yes. distressing. I hope he just pays the fine and separates himself from this stress!

  3. Lanorexic

    March 29, 2013 at 9:04 pm

    Choi might well have been singled out but we all know the courts aren’t going allow that to be proven. You have no rights in D.C. Superior court. They don’t even acknowledge the truth!

  4. Michael Bedwell

    March 30, 2013 at 2:54 pm

    “I believe that unarmed truth and unconditional love will have the final word in reality. This is why Right, temporarily defeated, is stronger than Evil triumphant.” – Martin Luther King, Jr. Thank you, Dan, for all you’ve done to speak Truth and affirm Love.

  5. Michael Bedwell

    March 30, 2013 at 6:54 pm

    "I believe that unarmed truth and unconditional love will have the final word in reality. This is why Right, temporarily defeated, is stronger than Evil triumphant." – Martin Luther King, Jr. Thank you, Dan, for all you've done to speak Truth and affirm Love.

  6. Jon Equal Harris

    March 30, 2013 at 7:10 pm

    Falling to the floor during trial, hollering and cursing? Methinks this is a case of Post Dramatic Stress Disorder. Dan’s fame clock continues to click downward. He probably has only five Warholian minutes of fame left to act out his dramas.

  7. Willie Millard

    March 31, 2013 at 10:00 am

    I really hope he gets the help he needs. Just pay the $100 fine and move on.

  8. Michael Bedwell

    March 31, 2013 at 2:07 pm

    Mr. Harris, what have YOU done remotely approaching the sacrifices Dan Choi has made for our Community other than cutely insert “Equal” as your middle-name? Perhaps you should replace it with “Jealous Queen.”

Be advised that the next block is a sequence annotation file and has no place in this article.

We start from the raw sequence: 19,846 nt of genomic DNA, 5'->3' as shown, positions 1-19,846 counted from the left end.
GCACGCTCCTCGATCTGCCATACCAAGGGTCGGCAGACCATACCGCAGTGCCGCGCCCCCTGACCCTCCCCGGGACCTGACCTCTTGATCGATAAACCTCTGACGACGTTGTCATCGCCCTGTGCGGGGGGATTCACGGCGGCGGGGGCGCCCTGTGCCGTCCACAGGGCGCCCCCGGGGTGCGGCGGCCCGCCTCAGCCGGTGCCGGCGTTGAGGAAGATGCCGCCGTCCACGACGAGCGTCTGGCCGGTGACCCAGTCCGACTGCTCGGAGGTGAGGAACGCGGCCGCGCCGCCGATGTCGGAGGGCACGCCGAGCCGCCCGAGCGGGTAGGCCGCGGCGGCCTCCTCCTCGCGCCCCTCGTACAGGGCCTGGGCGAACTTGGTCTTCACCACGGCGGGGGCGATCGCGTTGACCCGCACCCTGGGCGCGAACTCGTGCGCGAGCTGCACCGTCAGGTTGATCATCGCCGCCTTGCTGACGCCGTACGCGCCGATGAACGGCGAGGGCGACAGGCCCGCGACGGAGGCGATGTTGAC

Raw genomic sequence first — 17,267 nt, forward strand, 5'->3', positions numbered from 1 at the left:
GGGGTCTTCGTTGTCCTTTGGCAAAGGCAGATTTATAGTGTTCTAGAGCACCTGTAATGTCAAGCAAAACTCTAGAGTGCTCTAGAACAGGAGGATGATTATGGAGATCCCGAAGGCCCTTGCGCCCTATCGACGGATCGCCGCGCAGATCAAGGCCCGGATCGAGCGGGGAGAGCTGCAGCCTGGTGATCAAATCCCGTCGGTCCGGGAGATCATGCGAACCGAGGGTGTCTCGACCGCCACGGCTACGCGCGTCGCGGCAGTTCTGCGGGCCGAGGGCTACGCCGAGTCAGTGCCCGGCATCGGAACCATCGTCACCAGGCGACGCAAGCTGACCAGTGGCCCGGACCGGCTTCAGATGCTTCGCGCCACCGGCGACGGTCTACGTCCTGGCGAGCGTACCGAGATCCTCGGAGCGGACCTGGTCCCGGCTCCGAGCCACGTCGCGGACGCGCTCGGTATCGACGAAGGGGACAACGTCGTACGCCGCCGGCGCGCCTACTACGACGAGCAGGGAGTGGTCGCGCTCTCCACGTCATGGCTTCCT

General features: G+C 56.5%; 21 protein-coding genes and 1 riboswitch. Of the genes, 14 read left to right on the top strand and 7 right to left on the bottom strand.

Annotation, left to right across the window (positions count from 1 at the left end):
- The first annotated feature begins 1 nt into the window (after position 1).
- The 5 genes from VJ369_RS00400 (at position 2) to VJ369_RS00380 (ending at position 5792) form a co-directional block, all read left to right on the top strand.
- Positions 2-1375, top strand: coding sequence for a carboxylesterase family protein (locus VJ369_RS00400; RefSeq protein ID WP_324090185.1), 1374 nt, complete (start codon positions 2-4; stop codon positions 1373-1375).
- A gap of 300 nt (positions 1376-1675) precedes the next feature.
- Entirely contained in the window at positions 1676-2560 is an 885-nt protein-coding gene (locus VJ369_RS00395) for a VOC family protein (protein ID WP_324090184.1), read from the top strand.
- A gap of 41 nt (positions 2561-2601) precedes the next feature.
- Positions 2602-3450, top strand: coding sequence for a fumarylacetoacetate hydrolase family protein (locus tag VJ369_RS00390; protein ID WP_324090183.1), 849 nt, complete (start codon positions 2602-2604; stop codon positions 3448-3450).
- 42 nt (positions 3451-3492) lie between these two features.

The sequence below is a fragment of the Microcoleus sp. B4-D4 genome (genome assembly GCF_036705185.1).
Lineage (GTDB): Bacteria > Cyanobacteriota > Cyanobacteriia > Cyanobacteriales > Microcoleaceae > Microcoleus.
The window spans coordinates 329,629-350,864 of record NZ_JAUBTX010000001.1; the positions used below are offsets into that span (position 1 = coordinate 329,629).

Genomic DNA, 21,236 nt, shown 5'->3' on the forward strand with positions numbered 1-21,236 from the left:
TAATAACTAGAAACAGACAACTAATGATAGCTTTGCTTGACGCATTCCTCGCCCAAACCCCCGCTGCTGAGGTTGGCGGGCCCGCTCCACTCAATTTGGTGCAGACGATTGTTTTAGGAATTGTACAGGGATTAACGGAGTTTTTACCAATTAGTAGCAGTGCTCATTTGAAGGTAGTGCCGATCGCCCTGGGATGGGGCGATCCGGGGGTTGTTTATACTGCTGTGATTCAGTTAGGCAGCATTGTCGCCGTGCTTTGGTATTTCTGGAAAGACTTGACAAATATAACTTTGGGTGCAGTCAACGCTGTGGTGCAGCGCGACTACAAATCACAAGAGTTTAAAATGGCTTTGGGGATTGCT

9. peter rosenstein

    April 1, 2013 at 11:59 am

    I understand that Dan is starting to get the help he needs. Our prayers are with him. He has done much for our community and hopefully after some time will continue to be able to work for equality and enjoy the fruits of his labors.

  10. Mike Ashlock

    April 19, 2013 at 1:39 am

    In the moral company of Thoreau going to jail for refusing to pay taxes to a country that allowed slavery, Gandhi's trials and tribulations peacefully advocating for justice, MLK's good works….gone down in history for your bravery and fortitude Mr Choi. Thanks.

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Local

D.C. area LGBTQ bars, eateries receive $100K COVID-19 relief grant

Pitchers, League of Her Own received NGLCC, Grubhub funds

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indoor dining, gay news, Washington Blade
(Washington Blade photo by Michael Key)

The D.C. LGBTQ sports bar Pitchers and League of Her Own, its adjoining lesbian bar, are among the nation’s first LGBTQ bars that serve food as well as alcoholic beverages to receive a $100,000 COVID-19 relief grant under a $2 million Community Impact Grant Program.

The program, aimed at supporting LGBTQ-owned and LGBTQ-allied small businesses struggling from the pandemic, was launched in September as a joint project of the National LGBT Chamber of Commerce, which goes by the initials NGLCC, and the global online food delivery company Grubhub.

In a Tuesday announcement, NGLCC and Grubhub said Pitchers and League of Her Own, which operate as one business in adjoining buildings in D.C.’s Adams Morgan neighborhood, are among the first three recipients of $100,000 grants under the Community Impact Grant Program. The other two recipients are FOODE + Mercantile of Fredericksburg, Va., and Café Gabriela of Oakland, Calif.

“Following this initial round of recipients, more grants will be issued in late 2021 and early 2022,” the announcement by the two groups says. In an earlier announcement, the groups said the application period for the grants program took place from September through Oct. 12, and the grants would range in amounts from $5,000 to $100,000.